Human Papillomavirus (HPV)
- HPV is the most common sexually transmitted infection (STI)
- HPV will affect an estimated 75% to 80% of males and females in their lifetime.
- HPV can clear up on its own, but about 10%-20% will not clear the infection.
- HPV could cause significant consequences: cervical, vaginal, and vulvar cancers in females. Other types can cause genital warts in both males and females. There’s no way to predict who will or won’t clear the virus.
- There are more than 40 HPV types that can infect males and females. They can infect the genital area, the mouth, and the throat.
- Studies show that the burden of HPV infection is concentrated in younger women.
- Most people who become infected do not even know they have HPV.
Cervical cancer, which is caused by a sexually acquired infection with certain types of HPV, is the second most commonly diagnosed cancer among females worldwide and affects over half a million women each year.
- Worldwide, 529,828 women are diagnosed with this type of cancer every year
- Worldwide, 275,128 women die from it every year.
- In Canada, 1,419 women are diagnosed with cervical cancer every year
- In Canada 544 die from the disease every year
How do you get HPV?
HPV can be passed on through any genital contact, such as vaginal or oral sex, or any genital to genital contact. The infection can be passed on even if the infected person does not show any signs or symptoms. The infected person may have had HPV for years without even knowing it, and be passing it along to others.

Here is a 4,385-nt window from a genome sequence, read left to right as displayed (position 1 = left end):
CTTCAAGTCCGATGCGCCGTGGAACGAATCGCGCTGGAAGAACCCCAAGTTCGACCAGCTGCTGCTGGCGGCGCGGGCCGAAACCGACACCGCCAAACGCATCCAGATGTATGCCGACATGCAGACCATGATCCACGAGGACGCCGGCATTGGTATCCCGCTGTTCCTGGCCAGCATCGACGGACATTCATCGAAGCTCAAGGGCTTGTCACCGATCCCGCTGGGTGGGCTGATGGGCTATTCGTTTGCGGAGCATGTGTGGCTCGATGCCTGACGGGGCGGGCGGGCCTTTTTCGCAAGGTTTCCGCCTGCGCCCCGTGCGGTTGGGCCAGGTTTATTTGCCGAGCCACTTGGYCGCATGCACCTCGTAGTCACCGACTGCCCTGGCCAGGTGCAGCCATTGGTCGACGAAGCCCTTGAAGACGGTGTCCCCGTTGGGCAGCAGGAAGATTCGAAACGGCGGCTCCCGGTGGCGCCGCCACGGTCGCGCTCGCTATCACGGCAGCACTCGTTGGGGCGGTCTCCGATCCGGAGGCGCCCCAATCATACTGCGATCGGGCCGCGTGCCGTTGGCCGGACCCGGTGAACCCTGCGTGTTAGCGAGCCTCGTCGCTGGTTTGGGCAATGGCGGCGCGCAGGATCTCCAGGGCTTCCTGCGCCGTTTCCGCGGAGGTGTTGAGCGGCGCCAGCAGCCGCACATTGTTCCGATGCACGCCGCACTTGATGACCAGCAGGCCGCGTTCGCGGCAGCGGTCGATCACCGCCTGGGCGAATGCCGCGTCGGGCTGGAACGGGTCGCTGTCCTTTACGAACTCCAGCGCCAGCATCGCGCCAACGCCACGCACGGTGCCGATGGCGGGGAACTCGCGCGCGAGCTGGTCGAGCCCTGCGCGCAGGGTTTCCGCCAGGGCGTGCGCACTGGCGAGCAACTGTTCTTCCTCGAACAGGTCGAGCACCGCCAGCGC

Signs & Symptoms of HPV
For most people, HPV can clear up naturally. For others, the infection will not clear and they may or may not develop symptoms or health problems from it. If they do show up, here are some signs & symptoms:
- Genital warts
- Warts in the throat (not common)
- Cervical cancer and other, less common but serious cancers, including cancers of the vulva, vagina, penis, anus, and oropharynx (back of throat including base of tongue and tonsils)
The types of HPV that can cause genital warts are not the same as the types that can cause cancers. There is no way to know which people who get HPV will go on to develop cancer or other health problems.
How does HPV cause genital warts and cancer?
In many cases, the body will naturally fight off an HPV infection. But in some cases, the infection can cause normal cells in your body to become abnormal. These abnormal cells can cause visible changes, such as genital warts, or cancer which can take many years to develop.
How do I prevent cervical cancer?
The way to prevent cervical cancer is to get screened for changes in the cervix and to get the HPV vaccine. Most countries do not screen for these changes therefore HPV vaccine is the only way to prevent cervical cancer in many places in the world.
Is there a test for HPV?
There are screening tests available for woman, as well as Pap tests which can look for abnormal cells, or cervical cancer. These tests are not available in all countries.
HPV and girls around the world
- Many woman in developing countries cannot afford the full 2 or 3 doses of the HPV vaccine
- More than 85% of the global burden of cervical cancer occurs in developing countries